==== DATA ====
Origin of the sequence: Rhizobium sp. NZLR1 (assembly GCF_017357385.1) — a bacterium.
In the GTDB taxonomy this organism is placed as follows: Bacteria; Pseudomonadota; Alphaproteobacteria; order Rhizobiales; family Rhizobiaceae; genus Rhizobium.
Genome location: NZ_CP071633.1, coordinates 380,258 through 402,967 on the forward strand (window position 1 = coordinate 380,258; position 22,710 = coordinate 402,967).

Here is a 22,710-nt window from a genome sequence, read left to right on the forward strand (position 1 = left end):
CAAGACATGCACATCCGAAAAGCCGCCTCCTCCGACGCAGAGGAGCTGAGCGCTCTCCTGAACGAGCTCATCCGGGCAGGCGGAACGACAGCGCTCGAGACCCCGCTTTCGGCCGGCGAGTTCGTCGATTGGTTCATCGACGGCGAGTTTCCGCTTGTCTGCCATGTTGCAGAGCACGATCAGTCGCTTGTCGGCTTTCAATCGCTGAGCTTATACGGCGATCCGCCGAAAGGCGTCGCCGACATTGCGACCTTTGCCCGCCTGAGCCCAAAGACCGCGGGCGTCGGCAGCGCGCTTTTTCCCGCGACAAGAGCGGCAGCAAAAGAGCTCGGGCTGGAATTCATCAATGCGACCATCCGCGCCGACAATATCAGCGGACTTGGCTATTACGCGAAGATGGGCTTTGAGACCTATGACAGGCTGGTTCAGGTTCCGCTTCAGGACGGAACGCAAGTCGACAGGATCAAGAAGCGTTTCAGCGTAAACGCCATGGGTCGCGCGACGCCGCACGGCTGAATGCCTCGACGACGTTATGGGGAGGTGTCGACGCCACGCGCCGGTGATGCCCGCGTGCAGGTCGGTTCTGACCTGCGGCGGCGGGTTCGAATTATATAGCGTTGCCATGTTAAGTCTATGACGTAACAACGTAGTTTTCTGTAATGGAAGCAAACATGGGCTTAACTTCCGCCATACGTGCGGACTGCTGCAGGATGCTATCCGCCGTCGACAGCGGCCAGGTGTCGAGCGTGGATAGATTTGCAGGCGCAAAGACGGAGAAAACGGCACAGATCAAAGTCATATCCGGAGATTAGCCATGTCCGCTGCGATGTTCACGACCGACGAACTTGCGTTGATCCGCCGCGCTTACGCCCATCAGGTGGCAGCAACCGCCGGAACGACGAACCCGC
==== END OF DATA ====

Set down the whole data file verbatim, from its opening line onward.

Origin of the sequence: Rhizobium sp. NZLR1 (assembly GCF_017357385.1) — a bacterium.
In the GTDB taxonomy this organism is placed as follows: Bacteria; Pseudomonadota; Alphaproteobacteria; order Rhizobiales; family Rhizobiaceae; genus Rhizobium.
Genome location: NZ_CP071633.1, coordinates 380,258 through 402,967 on the forward strand (window position 1 = coordinate 380,258; position 22,710 = coordinate 402,967).

Here is a 22,710-nt window from a genome sequence, read left to right on the forward strand (position 1 = left end):
CAAGACATGCACATCCGAAAAGCCGCCTCCTCCGACGCAGAGGAGCTGAGCGCTCTCCTGAACGAGCTCATCCGGGCAGGCGGAACGACAGCGCTCGAGACCCCGCTTTCGGCCGGCGAGTTCGTCGATTGGTTCATCGACGGCGAGTTTCCGCTTGTCTGCCATGTTGCAGAGCACGATCAGTCGCTTGTCGGCTTTCAATCGCTGAGCTTATACGGCGATCCGCCGAAAGGCGTCGCCGACATTGCGACCTTTGCCCGCCTGAGCCCAAAGACCGCGGGCGTCGGCAGCGCGCTTTTTCCCGCGACAAGAGCGGCAGCAAAAGAGCTCGGGCTGGAATTCATCAATGCGACCATCCGCGCCGACAATATCAGCGGACTTGGCTATTACGCGAAGATGGGCTTTGAGACCTATGACAGGCTGGTTCAGGTTCCGCTTCAGGACGGAACGCAAGTCGACAGGATCAAGAAGCGTTTCAGCGTAAACGCCATGGGTCGCGCGACGCCGCACGGCTGAATGCCTCGACGACGTTATGGGGAGGTGTCGACGCCACGCGCCGGTGATGCCCGCGTGCAGGTCGGTTCTGACCTGCGGCGGCGGGTTCGAATTATATAGCGTTGCCATGTTAAGTCTATGACGTAACAACGTAGTTTTCTGTAATGGAAGCAAACATGGGCTTAACTTCCGCCATACGTGCGGACTGCTGCAGGATGCTATCCGCCGTCGACAGCGGCCAGGTGTCGAGCGTGGATAGATTTGCAGGCGCAAAGACGGAGAAAACGGCACAGATCAAAGTCATATCCGGAGATTAGCCATGTCCGCTGCGATGTTCACGACCGACGAACTTGCGTTGATCCGCCGCGCTTACGCCCATCAGGTGGCAGCAACCGCCGGAACGACGAACCCGC